Elgin, Union County, Oregon
Death of A. R. Tuttle
Well Known Citizen and Editor of Elgin Recorder Passes Away
The grim reaper, death, has again visited our community and has taken from our midst one of its most prominent citizens. A.R. Tuttle was well known throughout Union and adjacent counties, having been a resident of this county for more than forty years.
He was born in Marion County, Iowa, May 6, 1859, and when three years of age crossed the plains with his parents, Mr. and Mrs. Terry Tuttle, settling on Willow Creek, in the extreme northern part of Grande Ronde Valley. He resided here until manhood with his parents, and acquired an education in the common schools of the county which enabled him at an early age to engage in the profession of teaching, which occupation he followed for about ten years, making one of the county’s best educators.
On December 29, 1877, Mr. Tuttle married Miss Sarah Garrett. To this union was born six children, three of whom, Lee, Terry and Lottie, are left, with their mother, to mourn the loss of a kind and considerate husband and father.
In February, 1891, Mr. Tuttle, in connection with G.B. Swinehart, founded The Elgin Recorder, an independent weekly newspaper, the first in the town of Elgin. Shortly after starting the paper, Mr. Tuttle became sole proprietor, and continued so until December, 1901, when, on account of failing health, he disposed of the paper to L. Couch.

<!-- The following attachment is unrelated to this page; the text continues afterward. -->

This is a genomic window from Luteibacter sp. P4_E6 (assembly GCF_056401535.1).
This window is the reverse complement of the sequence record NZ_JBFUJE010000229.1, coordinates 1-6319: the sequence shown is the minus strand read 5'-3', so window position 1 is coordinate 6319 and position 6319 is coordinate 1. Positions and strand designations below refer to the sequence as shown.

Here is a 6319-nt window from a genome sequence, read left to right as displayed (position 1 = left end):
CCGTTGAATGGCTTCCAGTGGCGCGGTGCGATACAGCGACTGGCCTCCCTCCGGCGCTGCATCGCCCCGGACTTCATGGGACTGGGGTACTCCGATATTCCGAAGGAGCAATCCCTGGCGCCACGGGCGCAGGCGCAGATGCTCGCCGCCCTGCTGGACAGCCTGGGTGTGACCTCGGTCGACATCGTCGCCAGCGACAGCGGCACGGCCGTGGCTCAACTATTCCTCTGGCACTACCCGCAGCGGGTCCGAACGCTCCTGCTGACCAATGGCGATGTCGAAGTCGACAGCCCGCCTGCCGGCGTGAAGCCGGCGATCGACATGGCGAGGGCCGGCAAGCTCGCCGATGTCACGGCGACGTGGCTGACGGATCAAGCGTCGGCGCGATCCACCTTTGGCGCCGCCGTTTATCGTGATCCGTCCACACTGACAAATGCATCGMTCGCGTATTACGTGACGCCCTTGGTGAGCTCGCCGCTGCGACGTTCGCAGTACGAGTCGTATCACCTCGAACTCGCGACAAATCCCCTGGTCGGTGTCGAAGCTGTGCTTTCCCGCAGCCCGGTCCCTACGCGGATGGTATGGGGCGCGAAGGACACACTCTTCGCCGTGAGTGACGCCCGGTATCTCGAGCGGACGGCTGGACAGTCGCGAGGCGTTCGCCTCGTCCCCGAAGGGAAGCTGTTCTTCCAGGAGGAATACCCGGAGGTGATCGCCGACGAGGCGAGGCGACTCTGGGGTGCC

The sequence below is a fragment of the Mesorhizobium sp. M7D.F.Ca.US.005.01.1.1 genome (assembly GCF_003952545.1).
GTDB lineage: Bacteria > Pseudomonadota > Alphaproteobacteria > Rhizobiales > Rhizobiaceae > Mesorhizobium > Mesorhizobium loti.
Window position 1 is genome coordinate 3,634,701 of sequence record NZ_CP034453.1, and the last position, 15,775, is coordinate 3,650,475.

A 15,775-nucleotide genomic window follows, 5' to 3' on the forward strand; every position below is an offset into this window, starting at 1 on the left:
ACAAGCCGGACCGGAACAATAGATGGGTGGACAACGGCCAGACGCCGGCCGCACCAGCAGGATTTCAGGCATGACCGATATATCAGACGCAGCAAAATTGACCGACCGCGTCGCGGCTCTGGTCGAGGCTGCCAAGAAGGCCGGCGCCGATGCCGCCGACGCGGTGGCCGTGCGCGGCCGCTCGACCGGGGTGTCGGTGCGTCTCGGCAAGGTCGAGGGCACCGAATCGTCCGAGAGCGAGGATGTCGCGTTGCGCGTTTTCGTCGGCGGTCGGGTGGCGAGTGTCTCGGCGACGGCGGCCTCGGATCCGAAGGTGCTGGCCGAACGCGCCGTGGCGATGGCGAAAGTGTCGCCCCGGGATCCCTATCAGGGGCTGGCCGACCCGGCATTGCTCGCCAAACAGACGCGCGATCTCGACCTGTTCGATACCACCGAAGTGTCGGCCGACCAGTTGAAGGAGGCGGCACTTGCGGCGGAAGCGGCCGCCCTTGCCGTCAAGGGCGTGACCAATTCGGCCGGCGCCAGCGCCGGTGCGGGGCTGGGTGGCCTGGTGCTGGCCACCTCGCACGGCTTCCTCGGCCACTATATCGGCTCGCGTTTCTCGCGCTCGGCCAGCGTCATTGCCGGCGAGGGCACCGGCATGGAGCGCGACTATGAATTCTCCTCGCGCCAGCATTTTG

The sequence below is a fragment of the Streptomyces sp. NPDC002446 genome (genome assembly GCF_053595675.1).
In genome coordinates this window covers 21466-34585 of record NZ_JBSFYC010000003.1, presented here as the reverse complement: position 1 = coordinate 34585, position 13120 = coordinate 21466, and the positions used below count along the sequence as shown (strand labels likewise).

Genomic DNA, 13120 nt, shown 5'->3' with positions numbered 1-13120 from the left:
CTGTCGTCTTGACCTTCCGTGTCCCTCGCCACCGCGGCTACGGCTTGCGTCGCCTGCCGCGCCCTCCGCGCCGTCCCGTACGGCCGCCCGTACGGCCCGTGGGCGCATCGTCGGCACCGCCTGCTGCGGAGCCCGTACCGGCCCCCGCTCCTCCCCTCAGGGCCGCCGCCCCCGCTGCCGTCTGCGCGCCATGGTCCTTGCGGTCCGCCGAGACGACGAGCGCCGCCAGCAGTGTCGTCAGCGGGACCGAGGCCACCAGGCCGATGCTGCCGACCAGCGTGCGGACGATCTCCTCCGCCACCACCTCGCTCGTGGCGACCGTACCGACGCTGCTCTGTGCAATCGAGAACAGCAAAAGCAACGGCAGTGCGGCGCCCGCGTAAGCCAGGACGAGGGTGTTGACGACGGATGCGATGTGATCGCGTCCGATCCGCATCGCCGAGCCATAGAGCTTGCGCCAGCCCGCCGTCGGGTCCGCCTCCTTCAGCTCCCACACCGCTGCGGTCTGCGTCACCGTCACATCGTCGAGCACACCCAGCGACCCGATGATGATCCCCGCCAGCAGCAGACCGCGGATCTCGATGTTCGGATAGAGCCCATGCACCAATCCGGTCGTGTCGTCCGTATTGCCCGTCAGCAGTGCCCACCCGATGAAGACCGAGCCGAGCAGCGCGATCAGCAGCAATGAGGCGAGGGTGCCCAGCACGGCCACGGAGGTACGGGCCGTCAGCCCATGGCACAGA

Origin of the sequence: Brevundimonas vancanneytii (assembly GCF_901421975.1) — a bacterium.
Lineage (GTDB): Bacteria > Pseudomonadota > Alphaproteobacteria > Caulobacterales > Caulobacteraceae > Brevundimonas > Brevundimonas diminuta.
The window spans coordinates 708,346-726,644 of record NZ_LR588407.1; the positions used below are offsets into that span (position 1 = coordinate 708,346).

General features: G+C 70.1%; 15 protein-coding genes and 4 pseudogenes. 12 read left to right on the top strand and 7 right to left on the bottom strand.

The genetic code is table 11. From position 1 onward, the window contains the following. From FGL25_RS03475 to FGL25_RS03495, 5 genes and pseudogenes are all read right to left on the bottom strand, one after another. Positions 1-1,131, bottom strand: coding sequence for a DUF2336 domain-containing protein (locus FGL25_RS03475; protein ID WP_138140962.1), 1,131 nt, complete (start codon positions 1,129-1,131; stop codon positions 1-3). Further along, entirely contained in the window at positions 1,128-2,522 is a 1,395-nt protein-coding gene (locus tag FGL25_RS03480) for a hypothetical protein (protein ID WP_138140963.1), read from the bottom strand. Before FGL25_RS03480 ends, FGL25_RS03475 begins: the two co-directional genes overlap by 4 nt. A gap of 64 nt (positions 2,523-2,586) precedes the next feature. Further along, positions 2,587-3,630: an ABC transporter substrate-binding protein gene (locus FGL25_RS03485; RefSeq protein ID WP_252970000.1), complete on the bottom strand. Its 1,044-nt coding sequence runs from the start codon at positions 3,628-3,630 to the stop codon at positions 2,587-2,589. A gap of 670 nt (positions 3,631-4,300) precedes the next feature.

The following May he went to Portland and underwent, a surgical operation, from the effects of which he seemed to completely recover. After a period of rest, he, in company with his son, Lee, again became editor and proprietor of The Elgin Recorder and so continued until the time of his death. During his editorial career he was quite prominent in local politics, being at one time a candidate on the Democratic ticket for State Representative.
Mr. Tuttle was a member and past master of the local lodge of A.F. & A.M., also a prominent member of the Knights of Pythias and Woodmen of the World, in which orders he carried life insurance to the amount of $3,000.
Mr. Tuttle’s last illness was of the same nature as that of two years ago, and began about three weeks since. On last Saturday it was decided to take him to the hospital at Portland to ascertain the advisability of another operation. The physicians decided he was to weak to undergo an operation. He failed very rapidly and finally passed away Tuesday morning, September 27, 1904. His wife and his brother, John, had accompanied him to Portland, and they had the remains shipped here for interment. The funeral services were conducted by the pastor of the M.E. Church from the Presbyterian Church, under the auspices of the different lodges of which he was a member. A long concourse of people paid the last tribute of respect to the memory of the deceased by making the funeral one of the msot largely attended that ever occurred in the north end of the country.
In the death of Mr. Tuttle the community sufferes the loss of a good citizen who valored during his lifetime for its advancement. The sympathy of the entire community is with the bereraved family.
Elgin Recorder September 30, 1904
In Memory of the late A. R. Tuttle
Alas the loved ones taken home
Released from Pain and sore distress
Though friends may his departure mourn;
Undying love will all each breast
‘Tis hard to part with these we love,
Though we must bow to Heaven’s high will
Let god, who rules and reigns above
Each worthy soul with glory fill.
– A.H. Wood
Elgin Recorder Friday September 30, 1904